With the myriad challenges facing the entire logistics industry, the act of moving freight via truckload is more complicated than ever before. So when it comes to the shifting of these commodities domestically, it’s important to leave no stone unturned in the hunt for alternative ways to accomplish this. During this search, you might have heard about drayage service as a possible solution. But what exactly is drayage service and — more specifically — how can it help the shipping process?
Drayage is one aspect of the intermodal process and involves containers full of freight being moved over a short distance from a port of entry. The containers are typically taken to a warehouse for further distribution. Drayage is essential in preventing port delays and making the supply chain journey more efficient.
Since drayage could be an important part in the maneuvering of your goods, it’s great to learn as much as you can about it to fully understand its role and how third-party logistics (3PL) companies utilize it. Our guide below will help you understand drayage services so that you can determine if it’s right for you.
Drayage service is not a brand-new concept; in fact, it’s been used to varying degrees in the logistics industry for years. The term drayage refers originally to using a sideless cart pulled by dray horses, which were used for moving goods over short distances during times long before gasoline, coal or even steam-powered vehicles existed.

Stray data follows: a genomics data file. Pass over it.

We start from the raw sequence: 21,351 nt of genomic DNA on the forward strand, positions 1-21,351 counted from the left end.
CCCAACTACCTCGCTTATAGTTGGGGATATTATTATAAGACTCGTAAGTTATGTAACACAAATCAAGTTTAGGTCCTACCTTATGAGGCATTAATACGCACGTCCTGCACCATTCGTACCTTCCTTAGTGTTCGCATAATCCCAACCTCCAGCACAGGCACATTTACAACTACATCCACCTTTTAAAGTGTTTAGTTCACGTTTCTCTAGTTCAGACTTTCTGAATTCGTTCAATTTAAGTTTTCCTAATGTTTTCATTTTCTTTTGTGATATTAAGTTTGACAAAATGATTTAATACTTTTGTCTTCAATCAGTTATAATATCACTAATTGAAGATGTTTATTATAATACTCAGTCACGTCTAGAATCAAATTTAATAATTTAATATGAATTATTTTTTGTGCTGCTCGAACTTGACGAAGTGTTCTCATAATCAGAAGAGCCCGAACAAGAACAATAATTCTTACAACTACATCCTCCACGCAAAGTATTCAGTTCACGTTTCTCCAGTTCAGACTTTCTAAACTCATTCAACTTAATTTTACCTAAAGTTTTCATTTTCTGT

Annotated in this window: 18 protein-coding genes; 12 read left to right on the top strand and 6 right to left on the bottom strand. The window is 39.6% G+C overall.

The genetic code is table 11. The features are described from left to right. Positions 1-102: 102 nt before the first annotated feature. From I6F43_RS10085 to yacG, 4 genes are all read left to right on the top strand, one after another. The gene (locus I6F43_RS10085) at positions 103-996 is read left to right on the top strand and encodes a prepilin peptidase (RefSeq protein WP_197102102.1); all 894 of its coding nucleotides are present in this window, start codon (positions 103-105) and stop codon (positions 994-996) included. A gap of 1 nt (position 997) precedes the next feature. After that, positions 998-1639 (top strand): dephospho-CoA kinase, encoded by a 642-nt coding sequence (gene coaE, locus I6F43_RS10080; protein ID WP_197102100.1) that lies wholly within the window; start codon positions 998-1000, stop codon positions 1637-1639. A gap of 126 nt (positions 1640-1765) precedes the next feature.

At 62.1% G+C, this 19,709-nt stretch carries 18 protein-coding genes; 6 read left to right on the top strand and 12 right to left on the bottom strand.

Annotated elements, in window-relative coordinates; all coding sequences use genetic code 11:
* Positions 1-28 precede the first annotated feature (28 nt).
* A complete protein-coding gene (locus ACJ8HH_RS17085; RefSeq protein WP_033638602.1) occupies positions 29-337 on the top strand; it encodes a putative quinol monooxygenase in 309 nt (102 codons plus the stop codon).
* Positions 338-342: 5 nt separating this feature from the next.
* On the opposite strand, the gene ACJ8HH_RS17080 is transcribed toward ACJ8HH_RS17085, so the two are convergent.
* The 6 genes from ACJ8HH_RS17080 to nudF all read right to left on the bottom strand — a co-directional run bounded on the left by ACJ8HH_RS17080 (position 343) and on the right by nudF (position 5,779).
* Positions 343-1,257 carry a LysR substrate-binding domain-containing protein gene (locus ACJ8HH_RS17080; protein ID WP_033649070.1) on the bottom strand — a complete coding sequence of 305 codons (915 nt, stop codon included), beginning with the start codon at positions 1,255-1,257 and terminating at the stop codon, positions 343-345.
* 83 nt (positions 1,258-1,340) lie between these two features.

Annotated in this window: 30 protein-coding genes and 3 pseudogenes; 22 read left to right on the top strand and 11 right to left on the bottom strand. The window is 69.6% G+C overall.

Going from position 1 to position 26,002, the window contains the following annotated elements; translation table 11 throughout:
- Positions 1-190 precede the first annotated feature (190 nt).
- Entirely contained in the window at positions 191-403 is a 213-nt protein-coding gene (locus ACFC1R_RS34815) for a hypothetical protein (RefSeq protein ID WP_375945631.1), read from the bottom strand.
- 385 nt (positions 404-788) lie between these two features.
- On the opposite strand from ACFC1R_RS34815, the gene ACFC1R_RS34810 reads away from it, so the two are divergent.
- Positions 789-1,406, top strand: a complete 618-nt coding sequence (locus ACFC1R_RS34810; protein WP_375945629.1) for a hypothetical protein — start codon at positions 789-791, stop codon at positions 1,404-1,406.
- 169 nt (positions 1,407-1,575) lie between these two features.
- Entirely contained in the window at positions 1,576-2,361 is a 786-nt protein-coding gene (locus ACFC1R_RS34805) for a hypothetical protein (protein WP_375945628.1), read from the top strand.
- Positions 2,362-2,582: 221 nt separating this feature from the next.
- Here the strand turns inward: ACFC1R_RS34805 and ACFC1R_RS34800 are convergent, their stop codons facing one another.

The congestion found at ports caused in large part by COVID-19’s effect on the globe has put a spotlight on the practice and made it more prominently used within the context of both transload and intermodal shipments.
To reiterate what drayage service entails, it is a short trip — from the shipping port terminal to a distribution center, or a warehouse to a distribution center — that usually takes place at the very beginning or very end of a freight load’s movement to its end customer. Because of this, drayage is called the first mile in terms of its role in the transport of goods.
One important thing to note is drayage isn’t a single, long-haul truckload. There is not a designated amount of miles freight has to travel on the truck to be considered drayage but the concept is completely designed around it being a supplementary or connecting freight shipments to support an overall longer haul.
In other words, the best way to approach the concept of drayage is by thinking of it as a small part of a larger goal or as a piece by itself that might not seem to accomplish very much but can be invaluable to the overall shipment of freight as a whole.
Drayage transport service comes in different varieties and the distinctions may be nuanced but important in the overall scheme. Before diving into the distinctions, they all roughly meet the same goal even if the mechanics may be dissimilar.
Drayage can actually work both ways as well. If you’re having goods exported from the U.S., drayage might be used for the final miles of the journey to the port as well. This is pier drayage, which is also the phrase used to describe the other side of the short trip from the port to the next juncture.